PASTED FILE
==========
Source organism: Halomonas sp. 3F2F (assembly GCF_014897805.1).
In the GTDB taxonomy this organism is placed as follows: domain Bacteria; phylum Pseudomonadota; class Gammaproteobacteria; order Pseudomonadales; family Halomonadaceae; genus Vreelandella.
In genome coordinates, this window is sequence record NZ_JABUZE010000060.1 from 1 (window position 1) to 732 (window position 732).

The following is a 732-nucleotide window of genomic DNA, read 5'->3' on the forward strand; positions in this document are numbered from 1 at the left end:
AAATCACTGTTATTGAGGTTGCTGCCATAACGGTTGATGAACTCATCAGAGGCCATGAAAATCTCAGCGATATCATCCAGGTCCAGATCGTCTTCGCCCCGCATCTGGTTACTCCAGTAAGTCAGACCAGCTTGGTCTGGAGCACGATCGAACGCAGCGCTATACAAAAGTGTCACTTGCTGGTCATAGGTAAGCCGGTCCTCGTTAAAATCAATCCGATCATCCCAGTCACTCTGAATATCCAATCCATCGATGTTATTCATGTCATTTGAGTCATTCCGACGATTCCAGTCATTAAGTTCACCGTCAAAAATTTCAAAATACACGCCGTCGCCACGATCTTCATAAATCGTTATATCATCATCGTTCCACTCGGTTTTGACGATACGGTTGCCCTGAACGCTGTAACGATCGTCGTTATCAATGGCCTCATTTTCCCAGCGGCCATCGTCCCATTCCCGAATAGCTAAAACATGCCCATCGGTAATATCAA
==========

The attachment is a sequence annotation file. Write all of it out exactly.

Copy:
Source organism: Halomonas sp. 3F2F (assembly GCF_014897805.1).
In the GTDB taxonomy this organism is placed as follows: domain Bacteria; phylum Pseudomonadota; class Gammaproteobacteria; order Pseudomonadales; family Halomonadaceae; genus Vreelandella.
In genome coordinates, this window is sequence record NZ_JABUZE010000060.1 from 1 (window position 1) to 732 (window position 732).

The following is a 732-nucleotide window of genomic DNA, read 5'->3' on the forward strand; positions in this document are numbered from 1 at the left end:
AAATCACTGTTATTGAGGTTGCTGCCATAACGGTTGATGAACTCATCAGAGGCCATGAAAATCTCAGCGATATCATCCAGGTCCAGATCGTCTTCGCCCCGCATCTGGTTACTCCAGTAAGTCAGACCAGCTTGGTCTGGAGCACGATCGAACGCAGCGCTATACAAAAGTGTCACTTGCTGGTCATAGGTAAGCCGGTCCTCGTTAAAATCAATCCGATCATCCCAGTCACTCTGAATATCCAATCCATCGATGTTATTCATGTCATTTGAGTCATTCCGACGATTCCAGTCATTAAGTTCACCGTCAAAAATTTCAAAATACACGCCGTCGCCACGATCTTCATAAATCGTTATATCATCATCGTTCCACTCGGTTTTGACGATACGGTTGCCCTGAACGCTGTAACGATCGTCGTTATCAATGGCCTCATTTTCCCAGCGGCCATCGTCCCATTCCCGAATAGCTAAAACATGCCCATCGGTAATATCAA